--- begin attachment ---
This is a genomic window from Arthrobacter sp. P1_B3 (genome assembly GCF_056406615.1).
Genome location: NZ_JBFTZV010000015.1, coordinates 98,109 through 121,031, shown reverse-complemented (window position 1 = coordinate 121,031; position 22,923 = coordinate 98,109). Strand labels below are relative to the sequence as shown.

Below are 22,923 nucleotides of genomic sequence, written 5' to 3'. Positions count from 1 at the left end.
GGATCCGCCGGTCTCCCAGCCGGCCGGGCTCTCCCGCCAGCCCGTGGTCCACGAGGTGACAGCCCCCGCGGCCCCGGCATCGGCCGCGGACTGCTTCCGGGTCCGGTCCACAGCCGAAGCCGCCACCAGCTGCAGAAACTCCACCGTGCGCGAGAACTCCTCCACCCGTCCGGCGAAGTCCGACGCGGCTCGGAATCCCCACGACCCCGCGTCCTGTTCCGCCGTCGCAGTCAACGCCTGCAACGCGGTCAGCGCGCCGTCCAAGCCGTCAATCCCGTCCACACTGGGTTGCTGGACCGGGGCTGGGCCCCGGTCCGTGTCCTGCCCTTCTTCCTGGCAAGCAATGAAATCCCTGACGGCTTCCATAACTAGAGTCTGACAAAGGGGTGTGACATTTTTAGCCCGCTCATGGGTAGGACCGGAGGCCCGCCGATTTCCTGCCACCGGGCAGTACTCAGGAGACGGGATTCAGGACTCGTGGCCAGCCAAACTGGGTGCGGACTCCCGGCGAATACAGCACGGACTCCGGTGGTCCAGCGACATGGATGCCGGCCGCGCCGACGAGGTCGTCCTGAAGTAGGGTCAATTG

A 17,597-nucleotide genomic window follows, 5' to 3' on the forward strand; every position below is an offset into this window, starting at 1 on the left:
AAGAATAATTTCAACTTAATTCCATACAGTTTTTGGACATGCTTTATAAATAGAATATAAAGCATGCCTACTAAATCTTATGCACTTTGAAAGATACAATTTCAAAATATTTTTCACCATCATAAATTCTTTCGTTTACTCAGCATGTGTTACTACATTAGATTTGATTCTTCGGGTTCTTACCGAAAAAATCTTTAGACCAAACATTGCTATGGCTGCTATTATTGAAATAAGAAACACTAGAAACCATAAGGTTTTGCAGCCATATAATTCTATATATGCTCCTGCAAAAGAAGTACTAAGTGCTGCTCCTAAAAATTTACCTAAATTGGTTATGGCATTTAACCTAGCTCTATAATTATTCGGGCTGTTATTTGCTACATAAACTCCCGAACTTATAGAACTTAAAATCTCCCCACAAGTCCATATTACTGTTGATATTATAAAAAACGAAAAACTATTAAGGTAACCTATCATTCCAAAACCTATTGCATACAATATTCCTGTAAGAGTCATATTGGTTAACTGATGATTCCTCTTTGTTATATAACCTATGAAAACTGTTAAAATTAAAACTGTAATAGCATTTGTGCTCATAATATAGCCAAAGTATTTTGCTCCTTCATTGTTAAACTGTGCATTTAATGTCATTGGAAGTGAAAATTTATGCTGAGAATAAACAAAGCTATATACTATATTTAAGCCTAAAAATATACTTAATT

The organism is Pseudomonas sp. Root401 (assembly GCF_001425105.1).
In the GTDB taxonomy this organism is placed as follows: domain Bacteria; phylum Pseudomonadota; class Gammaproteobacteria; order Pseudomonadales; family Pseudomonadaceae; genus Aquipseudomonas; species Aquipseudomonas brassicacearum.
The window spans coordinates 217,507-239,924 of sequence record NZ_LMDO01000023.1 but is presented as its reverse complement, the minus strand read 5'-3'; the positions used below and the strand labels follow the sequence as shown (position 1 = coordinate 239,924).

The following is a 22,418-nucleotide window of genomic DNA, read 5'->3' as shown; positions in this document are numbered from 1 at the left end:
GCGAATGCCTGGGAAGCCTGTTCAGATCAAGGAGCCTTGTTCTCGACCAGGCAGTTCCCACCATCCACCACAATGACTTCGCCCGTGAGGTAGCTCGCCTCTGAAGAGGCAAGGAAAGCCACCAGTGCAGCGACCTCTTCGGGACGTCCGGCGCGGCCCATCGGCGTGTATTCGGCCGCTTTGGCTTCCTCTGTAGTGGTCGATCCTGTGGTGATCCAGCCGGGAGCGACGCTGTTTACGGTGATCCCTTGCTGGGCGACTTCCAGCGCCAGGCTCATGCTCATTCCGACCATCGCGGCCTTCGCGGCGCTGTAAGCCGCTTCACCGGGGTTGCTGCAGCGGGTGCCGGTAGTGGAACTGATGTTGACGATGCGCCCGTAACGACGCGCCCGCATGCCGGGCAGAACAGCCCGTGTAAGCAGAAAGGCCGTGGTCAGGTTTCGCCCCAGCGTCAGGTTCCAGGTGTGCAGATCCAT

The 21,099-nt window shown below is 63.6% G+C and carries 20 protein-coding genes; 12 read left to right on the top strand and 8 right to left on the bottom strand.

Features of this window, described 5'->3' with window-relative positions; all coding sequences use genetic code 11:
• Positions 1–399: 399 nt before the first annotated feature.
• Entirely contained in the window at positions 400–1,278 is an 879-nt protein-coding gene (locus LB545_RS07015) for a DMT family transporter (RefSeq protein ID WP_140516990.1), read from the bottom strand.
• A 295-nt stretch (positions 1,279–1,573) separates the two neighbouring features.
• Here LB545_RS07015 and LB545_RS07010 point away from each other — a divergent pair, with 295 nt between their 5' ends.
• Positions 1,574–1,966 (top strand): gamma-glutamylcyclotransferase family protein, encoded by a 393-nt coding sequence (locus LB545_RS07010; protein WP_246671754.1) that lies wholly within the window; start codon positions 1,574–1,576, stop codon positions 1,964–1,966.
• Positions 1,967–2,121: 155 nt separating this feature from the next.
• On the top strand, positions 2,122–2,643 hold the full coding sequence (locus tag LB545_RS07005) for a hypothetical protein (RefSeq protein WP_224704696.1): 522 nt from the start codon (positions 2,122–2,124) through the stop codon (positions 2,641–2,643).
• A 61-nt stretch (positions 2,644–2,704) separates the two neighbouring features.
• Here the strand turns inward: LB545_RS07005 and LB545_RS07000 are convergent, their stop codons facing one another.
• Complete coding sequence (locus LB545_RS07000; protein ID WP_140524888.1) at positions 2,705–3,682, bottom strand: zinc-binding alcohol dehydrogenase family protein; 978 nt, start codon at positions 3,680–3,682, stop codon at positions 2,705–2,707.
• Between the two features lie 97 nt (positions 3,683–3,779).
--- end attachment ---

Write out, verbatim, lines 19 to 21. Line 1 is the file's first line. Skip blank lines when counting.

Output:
• Positions 1,967–2,121: 155 nt separating this feature from the next.
• On the top strand, positions 2,122–2,643 hold the full coding sequence (locus tag LB545_RS07005) for a hypothetical protein (RefSeq protein WP_224704696.1): 522 nt from the start codon (positions 2,122–2,124) through the stop codon (positions 2,641–2,643).
• A 61-nt stretch (positions 2,644–2,704) separates the two neighbouring features.